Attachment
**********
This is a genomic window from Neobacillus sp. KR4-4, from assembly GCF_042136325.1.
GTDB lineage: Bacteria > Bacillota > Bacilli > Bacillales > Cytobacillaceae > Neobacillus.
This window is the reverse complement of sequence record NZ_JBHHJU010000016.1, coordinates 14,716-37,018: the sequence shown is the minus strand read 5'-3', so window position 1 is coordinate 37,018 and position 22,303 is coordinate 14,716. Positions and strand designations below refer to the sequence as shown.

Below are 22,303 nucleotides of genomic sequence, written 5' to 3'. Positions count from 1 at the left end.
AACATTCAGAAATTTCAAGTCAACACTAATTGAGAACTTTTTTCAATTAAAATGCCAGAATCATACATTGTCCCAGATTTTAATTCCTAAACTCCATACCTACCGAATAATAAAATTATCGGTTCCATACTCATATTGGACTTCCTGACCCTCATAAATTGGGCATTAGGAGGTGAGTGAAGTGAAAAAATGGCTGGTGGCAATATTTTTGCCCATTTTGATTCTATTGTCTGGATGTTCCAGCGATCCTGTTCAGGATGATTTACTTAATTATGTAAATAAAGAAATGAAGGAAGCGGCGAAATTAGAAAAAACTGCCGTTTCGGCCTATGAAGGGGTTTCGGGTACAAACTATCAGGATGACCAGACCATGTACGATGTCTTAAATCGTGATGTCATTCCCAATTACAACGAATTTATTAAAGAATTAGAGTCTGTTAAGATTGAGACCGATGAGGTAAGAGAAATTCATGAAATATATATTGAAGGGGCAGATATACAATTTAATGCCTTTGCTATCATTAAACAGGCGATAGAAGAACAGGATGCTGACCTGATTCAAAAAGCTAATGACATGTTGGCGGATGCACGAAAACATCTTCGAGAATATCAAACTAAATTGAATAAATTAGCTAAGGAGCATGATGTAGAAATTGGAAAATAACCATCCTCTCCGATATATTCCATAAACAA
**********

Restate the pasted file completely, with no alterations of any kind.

This is a genomic window from Neobacillus sp. KR4-4, from assembly GCF_042136325.1.
GTDB lineage: Bacteria > Bacillota > Bacilli > Bacillales > Cytobacillaceae > Neobacillus.
This window is the reverse complement of sequence record NZ_JBHHJU010000016.1, coordinates 14,716-37,018: the sequence shown is the minus strand read 5'-3', so window position 1 is coordinate 37,018 and position 22,303 is coordinate 14,716. Positions and strand designations below refer to the sequence as shown.

Below are 22,303 nucleotides of genomic sequence, written 5' to 3'. Positions count from 1 at the left end.
AACATTCAGAAATTTCAAGTCAACACTAATTGAGAACTTTTTTCAATTAAAATGCCAGAATCATACATTGTCCCAGATTTTAATTCCTAAACTCCATACCTACCGAATAATAAAATTATCGGTTCCATACTCATATTGGACTTCCTGACCCTCATAAATTGGGCATTAGGAGGTGAGTGAAGTGAAAAAATGGCTGGTGGCAATATTTTTGCCCATTTTGATTCTATTGTCTGGATGTTCCAGCGATCCTGTTCAGGATGATTTACTTAATTATGTAAATAAAGAAATGAAGGAAGCGGCGAAATTAGAAAAAACTGCCGTTTCGGCCTATGAAGGGGTTTCGGGTACAAACTATCAGGATGACCAGACCATGTACGATGTCTTAAATCGTGATGTCATTCCCAATTACAACGAATTTATTAAAGAATTAGAGTCTGTTAAGATTGAGACCGATGAGGTAAGAGAAATTCATGAAATATATATTGAAGGGGCAGATATACAATTTAATGCCTTTGCTATCATTAAACAGGCGATAGAAGAACAGGATGCTGACCTGATTCAAAAAGCTAATGACATGTTGGCGGATGCACGAAAACATCTTCGAGAATATCAAACTAAATTGAATAAATTAGCTAAGGAGCATGATGTAGAAATTGGAAAATAACCATCCTCTCCGATATATTCCATAAACAA